The many Jesus-like figures of the ancient world

What people tend to forget about Jesus Christ is that he killed children. As a five-year-old, Jesus was toddling through a village when a small boy ran past, knocking his shoulder. Taking it like any five-year-old would, Jesus shouted after him ‘you shall not go further on your way’, at which point the boy fell down dead. Later, when the boy’s parents admonished Joseph and Mary for failing to raise their son properly, Jesus blinded them. Something to bear in mind next time you ask yourself: ‘What would Jesus do?’ Jesus smites teachers, sells a ‘twin’ into slavery, and has someone crucified in his stead If this story is unfamiliar,

All work and no play is dulling our senses

Free Time is an academic journey through two-and-half millennia of leisure options. The central question put by the historian Gary Cross, is: why do we not have more free time, and when we do, why do we waste it, like Sir Andrew Aguecheek in Twelfth Night, on ‘fencing, dancing and bear-baiting’ or their modern equivalents? We start with ancient Greek philosophers, including Socrates and Aristotle, who reckoned that life was all about free time. We should work to fulfil our basic needs and then use our leisure for scholé (self-improvement): for culture and reflection. The vita contemplativa was superior to the vita activa (though Socrates was also fond of a

Can the ancient Greeks really offer us ‘life lessons’ today?

Adam Nicolson’s seductive new book –a voyage around early Greek thought – opens with a lovely passage. Moored with his wife off the island of Samos, Nicolson rises at first light, with ‘only the cats awake’, to find that other boats have come in during the night and laid their anchor lines over his. Our action-man author dives in and swims down ‘the 12 feet or so to the sandy sea floor, hand over hand and link by link down the chain, looking for the tangle that needed to be undone’. It’s a metaphor for the task he sets himself in How To Be, which aims to separate out the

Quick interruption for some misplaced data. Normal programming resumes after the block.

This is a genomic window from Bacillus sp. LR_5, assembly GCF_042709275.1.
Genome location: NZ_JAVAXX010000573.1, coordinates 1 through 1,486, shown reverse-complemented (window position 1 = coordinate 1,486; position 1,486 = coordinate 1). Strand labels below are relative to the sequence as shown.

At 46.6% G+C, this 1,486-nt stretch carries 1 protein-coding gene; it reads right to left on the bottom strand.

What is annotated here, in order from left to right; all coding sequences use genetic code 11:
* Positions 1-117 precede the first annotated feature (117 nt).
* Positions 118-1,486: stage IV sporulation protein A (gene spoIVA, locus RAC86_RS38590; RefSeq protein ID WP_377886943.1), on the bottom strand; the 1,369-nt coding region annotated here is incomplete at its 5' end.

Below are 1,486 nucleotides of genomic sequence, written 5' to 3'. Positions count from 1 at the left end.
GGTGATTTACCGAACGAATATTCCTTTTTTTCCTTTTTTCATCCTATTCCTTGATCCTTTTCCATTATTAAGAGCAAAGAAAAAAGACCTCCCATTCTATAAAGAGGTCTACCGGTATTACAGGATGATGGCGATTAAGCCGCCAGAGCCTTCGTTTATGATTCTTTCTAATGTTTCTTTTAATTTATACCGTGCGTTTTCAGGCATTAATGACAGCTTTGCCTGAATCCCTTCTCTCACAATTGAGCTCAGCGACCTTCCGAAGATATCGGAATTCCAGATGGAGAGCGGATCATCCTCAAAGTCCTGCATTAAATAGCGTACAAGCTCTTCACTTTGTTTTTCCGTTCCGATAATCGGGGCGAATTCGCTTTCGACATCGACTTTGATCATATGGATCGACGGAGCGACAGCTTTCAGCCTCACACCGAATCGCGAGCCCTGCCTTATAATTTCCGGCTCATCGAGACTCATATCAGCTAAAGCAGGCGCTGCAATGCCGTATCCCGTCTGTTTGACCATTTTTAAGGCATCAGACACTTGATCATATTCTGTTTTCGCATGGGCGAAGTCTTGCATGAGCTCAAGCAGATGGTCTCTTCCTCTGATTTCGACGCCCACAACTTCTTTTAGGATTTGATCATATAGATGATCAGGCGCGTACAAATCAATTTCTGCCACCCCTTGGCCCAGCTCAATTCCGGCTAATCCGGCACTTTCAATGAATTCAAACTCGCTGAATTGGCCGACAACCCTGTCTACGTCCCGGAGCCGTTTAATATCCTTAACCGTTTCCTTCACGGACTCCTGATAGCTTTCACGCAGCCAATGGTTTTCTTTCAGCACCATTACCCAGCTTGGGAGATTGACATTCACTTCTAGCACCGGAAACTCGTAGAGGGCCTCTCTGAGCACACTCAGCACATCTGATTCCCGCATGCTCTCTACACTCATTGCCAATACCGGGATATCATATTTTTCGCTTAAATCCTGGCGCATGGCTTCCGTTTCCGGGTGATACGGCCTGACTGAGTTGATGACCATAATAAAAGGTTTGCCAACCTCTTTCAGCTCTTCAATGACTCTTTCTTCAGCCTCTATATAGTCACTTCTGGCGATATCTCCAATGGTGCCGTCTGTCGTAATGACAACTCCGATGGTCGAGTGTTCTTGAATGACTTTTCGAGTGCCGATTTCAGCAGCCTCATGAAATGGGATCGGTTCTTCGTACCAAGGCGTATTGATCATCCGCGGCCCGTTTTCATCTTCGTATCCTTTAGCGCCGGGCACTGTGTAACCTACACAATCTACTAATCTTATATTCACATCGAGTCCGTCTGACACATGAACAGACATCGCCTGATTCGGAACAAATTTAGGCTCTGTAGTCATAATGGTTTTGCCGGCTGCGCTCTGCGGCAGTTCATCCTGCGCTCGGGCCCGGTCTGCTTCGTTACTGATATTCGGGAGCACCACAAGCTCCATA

Joyously liberating: Tony! [The Tony Blair Rock Opera] reviewed

Harry Hill’s latest musical traces Tony Blair’s bizarre career from student pacifist to war-mongering plaything of the United States. With co-writer Steve Brown, Hill has created a ramshackle, hasty-looking production that deliberately conceals the slickness and concentrated energy of its witty lyrics, superb visuals and terrific music. The last thing it wants to seem is sophisticated and it starts off with a parade of New Labour grandees, all grotesquely overblown. John Prescott is a violent northern drunkard who wants to punch everyone in the face – including the Scots because ‘they’re too far north to be proper north’. Robin Cook is a cerebral sex maniac. David Blunkett gets pulled around

The Socratic approach to Covid

Organs of the press are filled with opinion pages. The sublime confidence about Covid with which commentators advance these opinions, day after day after boring day, brings to mind the way in which Socrates dealt with such people. Plato, our major source for Socrates’s life and teaching, tells us that, on trial for his life, Socrates described how his friend Chairephon had asked the Delphic oracle whether anyone was wiser than Socrates, and the answer came back ‘No’. Baffled, since he was conscious of his own ignorance about almost everything, Socrates decided to put the oracle to the test and find someone wiser than himself. But his efforts were in

The internet is taking the joy out of quotations

‘Quotation (n.) — The act of repeating erroneously the words of another.’ Ambrose Bierce said that, or at least wrote it in the Devil’s Dictionary. That was in 1906, and those are words for the ages. In his Rhetoric, centuries before the birth of Christ, Aristotle identified one of the most common and effective ways of making an argument seem stronger. In his section on ‘proofs’ he talked about what he called ‘ancient witnesses’. By this he meant not only the testimony of witnesses such as you might call in court — but the witness borne by proverbs and quotations. Any speaker or writer can get an extra fillip of